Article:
Since I usually don’t have time for blogging on Saturday, I’ve decided to occasionally feature a favorite old post from the archives. This might be the post I like best of all the ones I’ve written in the seven years I’ve been blogging. It was originally posted in July of 2007.
Jesus, Thy blood and righteousness
My beauty are, my glorious dress….
(Nicolaus Zinzindorf, 1700-1760,
translated by John Wesley, 1703-1791)
Recently, everywhere I look I see the mention of the active and passive obedience of Christ, and what (or whether) both aspects of Christ’s obedience contribute to our justification. The concepts of the active and passive obedience of Christ were included in the last three questions from the Westminster Larger Catechism that I’ve posted, although those particular terms weren’t used. But the ideas are there, with the catechism clearly teaching that both the active and passive obedience of Christ are necessary for the justification of sinners. And one of the books I read and reviewed recently, By Faith Alone, dealt a bit with the active and passive obedience of Christ and whether both are necessary grounds for our justification. So I’ve been thinking about the two kinds of obedience and what they contributed to our justification, and if I’m thinking about it, you know I’m going to write about it.
Christ’s passive obedience refers to his bearing the curse of the law for us in his death on the cross. The word passive as used here does not mean that Christ’s sacrificial death was simply something done to him, and that he played no active role in it. (We know that’s not the case, for Jesus tells us clearly in John 10:18 that he laid down his life of his own accord and authority, making him an active participant in his own death.) Rather, the term passive in passive obedience comes to us from the Latin obedentia passiva, in which passiva refers to Christ’s suffering. You’ve seen the pass root used like this elsewhere, as in the term passion used to refer to refer to Christ’s suffering and death.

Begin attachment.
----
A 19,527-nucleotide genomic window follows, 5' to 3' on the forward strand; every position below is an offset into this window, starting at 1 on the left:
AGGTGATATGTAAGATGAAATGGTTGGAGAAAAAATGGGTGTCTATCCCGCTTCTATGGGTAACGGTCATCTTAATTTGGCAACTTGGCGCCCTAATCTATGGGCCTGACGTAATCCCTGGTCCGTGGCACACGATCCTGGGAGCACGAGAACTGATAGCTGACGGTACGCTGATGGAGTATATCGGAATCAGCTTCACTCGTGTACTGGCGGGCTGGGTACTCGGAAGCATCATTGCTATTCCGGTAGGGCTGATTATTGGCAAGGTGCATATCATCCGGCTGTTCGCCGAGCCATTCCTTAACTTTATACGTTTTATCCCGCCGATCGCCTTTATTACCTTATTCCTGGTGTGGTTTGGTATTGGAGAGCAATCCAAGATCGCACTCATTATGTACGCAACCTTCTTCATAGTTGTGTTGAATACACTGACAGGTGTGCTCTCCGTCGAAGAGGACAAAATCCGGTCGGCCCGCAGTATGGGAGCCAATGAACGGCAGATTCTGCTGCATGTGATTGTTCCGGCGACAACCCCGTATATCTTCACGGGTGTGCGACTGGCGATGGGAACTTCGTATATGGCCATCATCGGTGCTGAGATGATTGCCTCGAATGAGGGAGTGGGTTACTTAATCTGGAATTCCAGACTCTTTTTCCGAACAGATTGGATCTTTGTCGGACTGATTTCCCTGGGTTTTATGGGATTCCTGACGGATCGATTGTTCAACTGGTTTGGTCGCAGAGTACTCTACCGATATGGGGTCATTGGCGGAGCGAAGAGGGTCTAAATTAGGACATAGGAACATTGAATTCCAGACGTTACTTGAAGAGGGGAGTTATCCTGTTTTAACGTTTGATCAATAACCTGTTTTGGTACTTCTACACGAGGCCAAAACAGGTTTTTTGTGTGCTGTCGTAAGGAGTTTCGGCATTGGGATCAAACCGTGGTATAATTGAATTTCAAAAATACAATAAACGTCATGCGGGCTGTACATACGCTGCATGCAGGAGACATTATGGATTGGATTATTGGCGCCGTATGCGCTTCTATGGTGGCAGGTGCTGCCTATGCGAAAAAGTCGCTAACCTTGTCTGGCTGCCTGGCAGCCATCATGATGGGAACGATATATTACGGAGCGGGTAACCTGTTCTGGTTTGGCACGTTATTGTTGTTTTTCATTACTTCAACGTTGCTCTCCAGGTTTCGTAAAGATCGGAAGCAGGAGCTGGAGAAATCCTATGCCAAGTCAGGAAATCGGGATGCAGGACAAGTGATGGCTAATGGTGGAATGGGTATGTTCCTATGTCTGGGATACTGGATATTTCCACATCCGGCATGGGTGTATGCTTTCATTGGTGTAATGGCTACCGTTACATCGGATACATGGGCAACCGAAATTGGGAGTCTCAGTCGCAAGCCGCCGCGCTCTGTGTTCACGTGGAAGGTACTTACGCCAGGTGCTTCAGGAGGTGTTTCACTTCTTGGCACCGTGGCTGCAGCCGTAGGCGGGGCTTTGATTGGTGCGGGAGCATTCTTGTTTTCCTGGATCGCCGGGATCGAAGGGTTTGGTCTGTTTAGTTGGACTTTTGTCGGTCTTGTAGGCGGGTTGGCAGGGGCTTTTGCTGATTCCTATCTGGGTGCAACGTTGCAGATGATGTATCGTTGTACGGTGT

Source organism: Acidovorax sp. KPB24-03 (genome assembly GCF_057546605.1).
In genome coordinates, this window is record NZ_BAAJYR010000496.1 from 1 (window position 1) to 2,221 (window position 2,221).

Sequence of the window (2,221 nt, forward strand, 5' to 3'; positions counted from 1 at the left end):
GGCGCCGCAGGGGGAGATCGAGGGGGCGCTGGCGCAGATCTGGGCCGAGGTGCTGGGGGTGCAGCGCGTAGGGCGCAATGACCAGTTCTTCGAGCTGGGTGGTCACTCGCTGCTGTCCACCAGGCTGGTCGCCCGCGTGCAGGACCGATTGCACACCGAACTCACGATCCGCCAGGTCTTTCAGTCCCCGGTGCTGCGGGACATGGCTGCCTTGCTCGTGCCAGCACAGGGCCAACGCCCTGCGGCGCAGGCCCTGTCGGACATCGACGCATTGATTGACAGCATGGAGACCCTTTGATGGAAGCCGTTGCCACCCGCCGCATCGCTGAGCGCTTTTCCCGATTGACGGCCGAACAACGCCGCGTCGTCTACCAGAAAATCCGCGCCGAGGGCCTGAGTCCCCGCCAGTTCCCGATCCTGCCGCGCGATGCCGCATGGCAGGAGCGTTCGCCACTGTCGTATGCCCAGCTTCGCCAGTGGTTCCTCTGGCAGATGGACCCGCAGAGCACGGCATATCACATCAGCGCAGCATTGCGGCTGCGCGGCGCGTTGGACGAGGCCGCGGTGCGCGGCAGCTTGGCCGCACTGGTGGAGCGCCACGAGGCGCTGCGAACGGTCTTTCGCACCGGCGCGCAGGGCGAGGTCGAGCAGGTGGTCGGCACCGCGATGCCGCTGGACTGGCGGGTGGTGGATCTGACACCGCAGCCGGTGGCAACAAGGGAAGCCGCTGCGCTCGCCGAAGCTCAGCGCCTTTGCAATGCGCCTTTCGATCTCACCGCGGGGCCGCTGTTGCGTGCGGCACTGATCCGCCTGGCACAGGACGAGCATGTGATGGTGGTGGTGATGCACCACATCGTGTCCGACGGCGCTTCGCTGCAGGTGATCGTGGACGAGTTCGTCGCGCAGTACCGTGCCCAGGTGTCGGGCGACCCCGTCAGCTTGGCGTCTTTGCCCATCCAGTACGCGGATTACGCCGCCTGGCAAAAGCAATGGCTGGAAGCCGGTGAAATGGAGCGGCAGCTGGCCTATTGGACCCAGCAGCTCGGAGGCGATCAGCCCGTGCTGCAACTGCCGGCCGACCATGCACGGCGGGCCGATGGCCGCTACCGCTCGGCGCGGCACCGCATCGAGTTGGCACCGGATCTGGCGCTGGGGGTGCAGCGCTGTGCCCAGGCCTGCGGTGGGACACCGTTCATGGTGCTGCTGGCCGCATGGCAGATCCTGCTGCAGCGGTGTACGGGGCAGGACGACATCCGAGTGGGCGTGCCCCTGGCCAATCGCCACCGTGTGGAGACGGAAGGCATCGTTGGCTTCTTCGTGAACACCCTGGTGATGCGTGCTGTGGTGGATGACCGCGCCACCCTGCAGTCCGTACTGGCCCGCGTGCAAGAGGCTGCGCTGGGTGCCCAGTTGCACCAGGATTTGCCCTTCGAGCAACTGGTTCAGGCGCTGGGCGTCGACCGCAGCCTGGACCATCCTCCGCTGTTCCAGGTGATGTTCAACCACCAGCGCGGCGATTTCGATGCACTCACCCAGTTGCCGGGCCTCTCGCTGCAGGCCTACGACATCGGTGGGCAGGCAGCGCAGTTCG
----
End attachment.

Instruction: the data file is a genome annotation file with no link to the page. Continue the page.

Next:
Christ’s passive obedience—his obedience in bearing the curse of the law for us—is the basis upon which our sins are forgiven. His death was an atoning death, and he was our substitute. Our sins were placed upon Jesus Christ on the cross and he endured the penalty for our sin in our place. This payment of our penalty through Christ’s suffering and death on our behalf is the reason we can be pardoned.